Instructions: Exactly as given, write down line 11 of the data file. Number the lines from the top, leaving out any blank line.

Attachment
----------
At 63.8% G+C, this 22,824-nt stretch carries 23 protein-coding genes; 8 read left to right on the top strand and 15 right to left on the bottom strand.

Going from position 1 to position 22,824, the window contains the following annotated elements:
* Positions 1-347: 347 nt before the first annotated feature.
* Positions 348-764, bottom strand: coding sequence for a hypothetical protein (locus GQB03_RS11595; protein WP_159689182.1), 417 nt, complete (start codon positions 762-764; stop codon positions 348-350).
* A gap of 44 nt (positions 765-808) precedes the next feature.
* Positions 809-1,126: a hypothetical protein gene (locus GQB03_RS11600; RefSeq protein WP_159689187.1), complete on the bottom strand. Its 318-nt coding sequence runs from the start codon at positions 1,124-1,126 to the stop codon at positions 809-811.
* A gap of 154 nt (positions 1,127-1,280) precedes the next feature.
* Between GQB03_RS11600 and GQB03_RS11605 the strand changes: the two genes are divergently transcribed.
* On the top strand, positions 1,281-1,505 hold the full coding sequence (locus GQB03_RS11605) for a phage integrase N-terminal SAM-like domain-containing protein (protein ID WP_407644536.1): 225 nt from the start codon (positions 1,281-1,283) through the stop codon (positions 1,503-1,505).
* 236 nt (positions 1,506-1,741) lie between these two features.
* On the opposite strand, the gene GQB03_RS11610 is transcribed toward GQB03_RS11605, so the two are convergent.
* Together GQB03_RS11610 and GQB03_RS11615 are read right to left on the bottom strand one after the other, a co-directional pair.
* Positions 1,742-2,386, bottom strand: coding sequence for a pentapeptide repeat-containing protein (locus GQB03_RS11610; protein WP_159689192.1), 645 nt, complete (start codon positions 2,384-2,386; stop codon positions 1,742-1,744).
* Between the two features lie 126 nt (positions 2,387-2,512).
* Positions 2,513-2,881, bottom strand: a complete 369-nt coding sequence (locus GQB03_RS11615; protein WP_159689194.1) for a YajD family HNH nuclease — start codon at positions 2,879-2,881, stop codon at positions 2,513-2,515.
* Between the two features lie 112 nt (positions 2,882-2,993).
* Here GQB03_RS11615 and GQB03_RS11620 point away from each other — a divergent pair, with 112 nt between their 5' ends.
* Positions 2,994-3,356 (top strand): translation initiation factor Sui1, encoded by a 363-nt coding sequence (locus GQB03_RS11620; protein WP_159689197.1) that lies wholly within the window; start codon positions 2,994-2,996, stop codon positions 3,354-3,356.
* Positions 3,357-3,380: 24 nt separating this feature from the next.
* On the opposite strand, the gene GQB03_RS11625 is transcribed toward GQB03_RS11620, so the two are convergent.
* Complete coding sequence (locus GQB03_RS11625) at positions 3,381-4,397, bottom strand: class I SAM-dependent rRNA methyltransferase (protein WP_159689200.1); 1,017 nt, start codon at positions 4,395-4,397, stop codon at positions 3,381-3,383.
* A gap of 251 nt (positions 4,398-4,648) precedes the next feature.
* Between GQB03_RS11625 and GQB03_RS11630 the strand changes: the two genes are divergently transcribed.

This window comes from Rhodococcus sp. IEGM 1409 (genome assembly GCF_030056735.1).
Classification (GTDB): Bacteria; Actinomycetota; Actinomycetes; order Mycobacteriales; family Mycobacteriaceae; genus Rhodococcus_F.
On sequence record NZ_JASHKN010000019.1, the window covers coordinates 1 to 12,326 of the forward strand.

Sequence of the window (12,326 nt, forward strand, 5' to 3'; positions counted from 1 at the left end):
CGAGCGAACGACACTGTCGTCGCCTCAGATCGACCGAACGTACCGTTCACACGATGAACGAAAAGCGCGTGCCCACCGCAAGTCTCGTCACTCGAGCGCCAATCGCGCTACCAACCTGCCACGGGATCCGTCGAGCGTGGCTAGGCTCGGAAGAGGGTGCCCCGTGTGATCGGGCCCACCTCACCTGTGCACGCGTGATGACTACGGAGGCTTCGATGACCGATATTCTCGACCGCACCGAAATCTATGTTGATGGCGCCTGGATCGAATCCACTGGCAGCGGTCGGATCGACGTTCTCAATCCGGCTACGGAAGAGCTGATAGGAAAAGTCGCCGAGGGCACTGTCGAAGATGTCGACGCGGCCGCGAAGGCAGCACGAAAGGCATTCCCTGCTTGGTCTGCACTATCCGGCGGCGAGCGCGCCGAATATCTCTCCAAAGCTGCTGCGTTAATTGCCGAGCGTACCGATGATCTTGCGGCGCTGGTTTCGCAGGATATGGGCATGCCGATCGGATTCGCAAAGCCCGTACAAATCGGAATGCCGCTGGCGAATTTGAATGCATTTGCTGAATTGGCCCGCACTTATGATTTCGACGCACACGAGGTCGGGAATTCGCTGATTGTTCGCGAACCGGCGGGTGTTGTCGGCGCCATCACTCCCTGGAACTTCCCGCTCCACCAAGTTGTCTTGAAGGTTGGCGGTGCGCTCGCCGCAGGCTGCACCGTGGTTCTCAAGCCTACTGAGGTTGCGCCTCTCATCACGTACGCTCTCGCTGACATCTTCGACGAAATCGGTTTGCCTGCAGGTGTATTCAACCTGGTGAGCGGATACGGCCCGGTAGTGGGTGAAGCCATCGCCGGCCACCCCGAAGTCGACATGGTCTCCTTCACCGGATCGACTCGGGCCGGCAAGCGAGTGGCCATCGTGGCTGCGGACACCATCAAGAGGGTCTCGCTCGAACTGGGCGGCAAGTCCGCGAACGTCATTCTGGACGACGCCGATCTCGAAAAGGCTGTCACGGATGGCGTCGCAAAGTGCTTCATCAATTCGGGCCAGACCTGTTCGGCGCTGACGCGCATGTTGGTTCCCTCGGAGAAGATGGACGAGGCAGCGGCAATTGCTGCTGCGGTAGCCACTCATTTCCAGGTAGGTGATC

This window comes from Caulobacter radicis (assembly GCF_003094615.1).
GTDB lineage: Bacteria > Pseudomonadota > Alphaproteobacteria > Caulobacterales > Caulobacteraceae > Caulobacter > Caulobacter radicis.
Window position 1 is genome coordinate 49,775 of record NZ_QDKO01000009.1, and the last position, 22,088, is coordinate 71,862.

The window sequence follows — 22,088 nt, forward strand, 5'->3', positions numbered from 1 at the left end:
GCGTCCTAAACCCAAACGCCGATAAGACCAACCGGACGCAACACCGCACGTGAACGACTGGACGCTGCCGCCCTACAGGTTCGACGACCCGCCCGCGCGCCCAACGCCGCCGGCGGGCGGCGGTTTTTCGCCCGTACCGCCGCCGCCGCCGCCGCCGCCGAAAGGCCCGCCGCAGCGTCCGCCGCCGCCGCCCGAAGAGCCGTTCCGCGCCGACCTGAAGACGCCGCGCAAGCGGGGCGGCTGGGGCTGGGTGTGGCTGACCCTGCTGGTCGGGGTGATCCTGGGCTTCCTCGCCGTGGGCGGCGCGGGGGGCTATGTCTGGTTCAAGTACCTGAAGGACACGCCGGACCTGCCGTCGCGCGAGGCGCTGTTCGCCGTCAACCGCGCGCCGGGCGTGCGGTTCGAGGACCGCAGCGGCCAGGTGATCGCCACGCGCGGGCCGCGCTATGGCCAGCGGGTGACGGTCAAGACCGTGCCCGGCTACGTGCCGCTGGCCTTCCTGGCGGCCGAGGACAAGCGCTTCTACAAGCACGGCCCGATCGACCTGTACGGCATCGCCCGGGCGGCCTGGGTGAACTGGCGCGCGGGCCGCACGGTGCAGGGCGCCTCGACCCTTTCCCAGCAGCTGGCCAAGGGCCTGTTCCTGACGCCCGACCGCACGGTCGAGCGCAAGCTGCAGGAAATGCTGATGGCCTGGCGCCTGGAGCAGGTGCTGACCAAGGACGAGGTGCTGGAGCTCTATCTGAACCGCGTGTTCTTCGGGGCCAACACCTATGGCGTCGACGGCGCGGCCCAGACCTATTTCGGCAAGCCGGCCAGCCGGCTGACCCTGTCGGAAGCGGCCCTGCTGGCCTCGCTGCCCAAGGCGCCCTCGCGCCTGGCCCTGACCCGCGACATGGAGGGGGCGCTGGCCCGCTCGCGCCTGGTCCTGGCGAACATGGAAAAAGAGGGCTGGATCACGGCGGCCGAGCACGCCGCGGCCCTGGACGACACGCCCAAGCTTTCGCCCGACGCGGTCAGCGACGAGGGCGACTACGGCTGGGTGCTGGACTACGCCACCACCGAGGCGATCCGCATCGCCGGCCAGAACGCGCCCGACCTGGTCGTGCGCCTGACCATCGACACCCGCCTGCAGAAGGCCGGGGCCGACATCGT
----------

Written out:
* On the opposite strand, the gene GQB03_RS11610 is transcribed toward GQB03_RS11605, so the two are convergent.